A macro is an ERB expression in your page object or template. ERB is called to process the page after the page object has been poured into the template (unless you specify that the
:processmacros scalar directive is
false, which would be a very unusual thing to do).
If you don’t know about ERB, you should study it in order to understand the syntax. Basically, a typical macro expression in a page object looks like this:
<%= imageref("myimage") %>
The thing to notice there is the equal-sign. That means that the result of evaluating the contents of the expression will be substituted for the expression. If the equal-sign were not there, the contents of the expression would be evaluated, with any side effects, but there would be no substitution; the expression is simply deleted from the output.
Macros are evaluated under a special set of evaluation rules called macro scoping. (Also, outline renderers are run under macro scoping.) You will want to understand macro scoping in order to write your own macros (plus tools, plus outline renderers, etc.).
In Frontier, when a macro runs, certain abbreviated modes of expression are enabled. This is mostly just a way of making things easier on the programmer writing the macro. For compatibility, RubyFrontier provides a similar mechanism. Linguistically, underneath the hood, the implementation is performed very differently: Frontier uses the dreaded
with, whereas RubyFrontier, being Ruby, uses bindings,
method_missing, introspection, and a lot of other cool stuff. But you don’t need to worry about that. You just need to know the rules for these abbreviated modes of expression. So here they are.
The page table is in scope, under the name
Class methods of
UserLand::Html are in scope, as methods of the name
So, for example, to call
UserLand::Html::everyPageOfSite(), you can just say
adr is the required parameter).
Instance methods of the
UserLand::Html::PageMaker object that is rendering the page are in scope, also as methods of the name
So, for example, to call
UserLand::Html::PageMaker#getTitleAndPaths, you can just say
id is the required first parameter; this is the PageMaker object that is rendering the current page, so the page table is automatically supplied as the second parameter).
Macro scripts (scripts in the
#tools folder) are in scope, under the names of any top-level methods they may contain. So, for example, if a
#tools folder contains a script (
.rb) file that defines a top-level method
homelink, you can call it by saying
homelink(). How many parameters such a top-level method takes and what they mean is entirely up to you. Remember, the macro script itself is running under macro scoping, so it has access to the page table, other tools, and everything else listed here.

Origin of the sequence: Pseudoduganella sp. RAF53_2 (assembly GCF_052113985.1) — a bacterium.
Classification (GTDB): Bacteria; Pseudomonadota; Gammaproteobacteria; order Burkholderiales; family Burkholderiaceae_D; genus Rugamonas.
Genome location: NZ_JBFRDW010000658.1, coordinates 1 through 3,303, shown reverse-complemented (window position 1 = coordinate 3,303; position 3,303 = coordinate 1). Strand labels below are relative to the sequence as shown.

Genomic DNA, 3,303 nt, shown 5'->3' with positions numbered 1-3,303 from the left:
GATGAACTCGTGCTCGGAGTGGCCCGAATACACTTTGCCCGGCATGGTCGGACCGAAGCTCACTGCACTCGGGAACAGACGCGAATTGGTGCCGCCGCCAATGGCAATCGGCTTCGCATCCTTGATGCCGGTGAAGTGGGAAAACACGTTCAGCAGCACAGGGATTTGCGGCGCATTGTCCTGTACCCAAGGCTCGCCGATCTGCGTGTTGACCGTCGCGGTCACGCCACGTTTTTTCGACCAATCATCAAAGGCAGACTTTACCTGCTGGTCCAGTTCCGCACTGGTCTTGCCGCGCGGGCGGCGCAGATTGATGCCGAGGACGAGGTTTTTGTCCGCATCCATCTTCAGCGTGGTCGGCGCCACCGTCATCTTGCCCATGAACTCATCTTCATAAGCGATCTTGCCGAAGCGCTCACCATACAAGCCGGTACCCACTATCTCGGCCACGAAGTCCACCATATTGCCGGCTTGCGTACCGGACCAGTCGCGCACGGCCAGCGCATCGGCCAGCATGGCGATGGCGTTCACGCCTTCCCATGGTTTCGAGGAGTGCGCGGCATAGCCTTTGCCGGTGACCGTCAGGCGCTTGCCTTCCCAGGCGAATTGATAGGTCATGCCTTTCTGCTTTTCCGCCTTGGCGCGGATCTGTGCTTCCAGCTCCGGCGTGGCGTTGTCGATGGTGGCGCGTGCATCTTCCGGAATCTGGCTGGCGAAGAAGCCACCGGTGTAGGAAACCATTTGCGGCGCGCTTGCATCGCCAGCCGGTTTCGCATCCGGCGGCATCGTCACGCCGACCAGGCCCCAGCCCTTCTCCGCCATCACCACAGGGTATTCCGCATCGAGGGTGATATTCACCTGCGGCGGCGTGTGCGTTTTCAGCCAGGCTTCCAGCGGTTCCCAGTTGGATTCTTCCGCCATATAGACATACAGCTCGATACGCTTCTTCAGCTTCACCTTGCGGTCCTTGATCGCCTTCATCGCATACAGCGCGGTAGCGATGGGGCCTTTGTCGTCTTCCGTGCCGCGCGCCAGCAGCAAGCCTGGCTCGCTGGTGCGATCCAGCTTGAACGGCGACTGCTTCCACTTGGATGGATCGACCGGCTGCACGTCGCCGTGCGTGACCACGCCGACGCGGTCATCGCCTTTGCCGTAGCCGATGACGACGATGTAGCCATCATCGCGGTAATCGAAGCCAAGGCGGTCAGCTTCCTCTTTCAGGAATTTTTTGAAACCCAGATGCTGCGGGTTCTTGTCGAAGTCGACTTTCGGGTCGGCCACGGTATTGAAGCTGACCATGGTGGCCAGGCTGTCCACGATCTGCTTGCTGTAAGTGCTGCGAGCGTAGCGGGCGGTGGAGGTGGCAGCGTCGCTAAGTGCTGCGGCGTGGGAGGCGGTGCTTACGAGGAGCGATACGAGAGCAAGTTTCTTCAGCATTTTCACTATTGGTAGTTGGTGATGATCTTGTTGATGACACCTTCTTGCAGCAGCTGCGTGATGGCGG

[Warning: Be careful to keep macro script top-level method names unique. The reason is that all macro scripts are loaded via
instance_eval into a single object (a
BindingMaker instance), so same-named top-level method names can trample one another.]
Standard macros (instance methods of the
UserLand::Html::StandardMacros module) are in scope, under their unqualified method names.
So, for example, a macro can say
bodytag() and the method
UserLand::Html::StandardMacros#bodytag will be called. Furthermore, the
StandardMacros module is
included in the
PageMaker instance that is rendering the page, so a standard macro has access to the page table and can directly call
PageMaker instance methods.
Finally, as a last-ditch effort, keys in the page table hash are themselves in scope, both as symbols and as strings.
For example, if you say
title, and there is no local variable or known method
title, then (if we call the page table
pt[:title] will be sought, and if that isn’t found,
pt["title"] will be sought.
However, unlike Frontier, this works only for getting; you cannot set a key in the page table hash in this way. The reason is that the
with mechanism that permitted this in Frontier was dangerous; it was all too easy to set a value in the page table (or elsewhere in the “database”) accidentally. This limitation is no inconvenience, however, because if you want to set a key in the page table hash, you can do so easily through your access to the page table as
Note that you can add your own methods to the repertory of things that can be accessed via macro scoping, by defining them in a
user.rb file. For example,
user.rb could define a standard macro as an instance method of
UserLand::Html::StandardMacros, and a macro could then call it directly by name. Or,
user.rb could define a
PageMaker method as an instance method of
UserLand::Html::PageMaker, and a macro could then call it as a method of
This documentation prepared
by Matt Neuburg, phd = matt at tidbits dot com
Download RubyFrontier from GitHub.